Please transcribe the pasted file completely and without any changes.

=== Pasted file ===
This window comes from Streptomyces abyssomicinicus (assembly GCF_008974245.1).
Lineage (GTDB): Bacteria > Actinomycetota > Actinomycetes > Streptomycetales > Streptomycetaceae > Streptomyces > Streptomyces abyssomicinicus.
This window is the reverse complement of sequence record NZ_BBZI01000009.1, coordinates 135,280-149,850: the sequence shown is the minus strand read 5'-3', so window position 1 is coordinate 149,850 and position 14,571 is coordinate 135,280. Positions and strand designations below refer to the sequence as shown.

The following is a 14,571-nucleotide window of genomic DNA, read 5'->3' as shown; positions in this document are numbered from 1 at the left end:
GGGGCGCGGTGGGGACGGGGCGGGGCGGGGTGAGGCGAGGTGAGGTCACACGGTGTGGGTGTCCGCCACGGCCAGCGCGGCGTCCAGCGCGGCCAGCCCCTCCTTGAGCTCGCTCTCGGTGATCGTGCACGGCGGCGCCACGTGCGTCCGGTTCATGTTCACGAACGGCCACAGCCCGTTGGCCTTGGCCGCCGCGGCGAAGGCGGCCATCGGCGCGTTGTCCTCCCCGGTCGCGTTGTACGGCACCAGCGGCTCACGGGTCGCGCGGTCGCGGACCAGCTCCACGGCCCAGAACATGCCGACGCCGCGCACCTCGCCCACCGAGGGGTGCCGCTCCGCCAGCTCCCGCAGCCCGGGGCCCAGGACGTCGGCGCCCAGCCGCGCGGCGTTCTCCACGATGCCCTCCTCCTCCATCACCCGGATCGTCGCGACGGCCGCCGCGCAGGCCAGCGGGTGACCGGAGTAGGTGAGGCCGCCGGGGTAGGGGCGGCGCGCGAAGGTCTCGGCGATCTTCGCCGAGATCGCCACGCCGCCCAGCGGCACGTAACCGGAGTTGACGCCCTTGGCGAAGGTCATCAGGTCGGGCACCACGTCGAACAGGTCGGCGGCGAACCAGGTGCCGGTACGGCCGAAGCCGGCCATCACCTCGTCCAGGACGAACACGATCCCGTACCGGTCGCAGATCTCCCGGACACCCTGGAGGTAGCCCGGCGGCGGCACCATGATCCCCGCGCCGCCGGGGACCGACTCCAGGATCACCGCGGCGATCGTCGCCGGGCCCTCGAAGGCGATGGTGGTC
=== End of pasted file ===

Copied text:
This window comes from Streptomyces abyssomicinicus (assembly GCF_008974245.1).
Lineage (GTDB): Bacteria > Actinomycetota > Actinomycetes > Streptomycetales > Streptomycetaceae > Streptomyces > Streptomyces abyssomicinicus.
This window is the reverse complement of sequence record NZ_BBZI01000009.1, coordinates 135,280-149,850: the sequence shown is the minus strand read 5'-3', so window position 1 is coordinate 149,850 and position 14,571 is coordinate 135,280. Positions and strand designations below refer to the sequence as shown.

The following is a 14,571-nucleotide window of genomic DNA, read 5'->3' as shown; positions in this document are numbered from 1 at the left end:
GGGGCGCGGTGGGGACGGGGCGGGGCGGGGTGAGGCGAGGTGAGGTCACACGGTGTGGGTGTCCGCCACGGCCAGCGCGGCGTCCAGCGCGGCCAGCCCCTCCTTGAGCTCGCTCTCGGTGATCGTGCACGGCGGCGCCACGTGCGTCCGGTTCATGTTCACGAACGGCCACAGCCCGTTGGCCTTGGCCGCCGCGGCGAAGGCGGCCATCGGCGCGTTGTCCTCCCCGGTCGCGTTGTACGGCACCAGCGGCTCACGGGTCGCGCGGTCGCGGACCAGCTCCACGGCCCAGAACATGCCGACGCCGCGCACCTCGCCCACCGAGGGGTGCCGCTCCGCCAGCTCCCGCAGCCCGGGGCCCAGGACGTCGGCGCCCAGCCGCGCGGCGTTCTCCACGATGCCCTCCTCCTCCATCACCCGGATCGTCGCGACGGCCGCCGCGCAGGCCAGCGGGTGACCGGAGTAGGTGAGGCCGCCGGGGTAGGGGCGGCGCGCGAAGGTCTCGGCGATCTTCGCCGAGATCGCCACGCCGCCCAGCGGCACGTAACCGGAGTTGACGCCCTTGGCGAAGGTCATCAGGTCGGGCACCACGTCGAACAGGTCGGCGGCGAACCAGGTGCCGGTACGGCCGAAGCCGGCCATCACCTCGTCCAGGACGAACACGATCCCGTACCGGTCGCAGATCTCCCGGACACCCTGGAGGTAGCCCGGCGGCGGCACCATGATCCCCGCGCCGCCGGGGACCGACTCCAGGATCACCGCGGCGATCGTCGCCGGGCCCTCGAAGGCGATGGTGGTC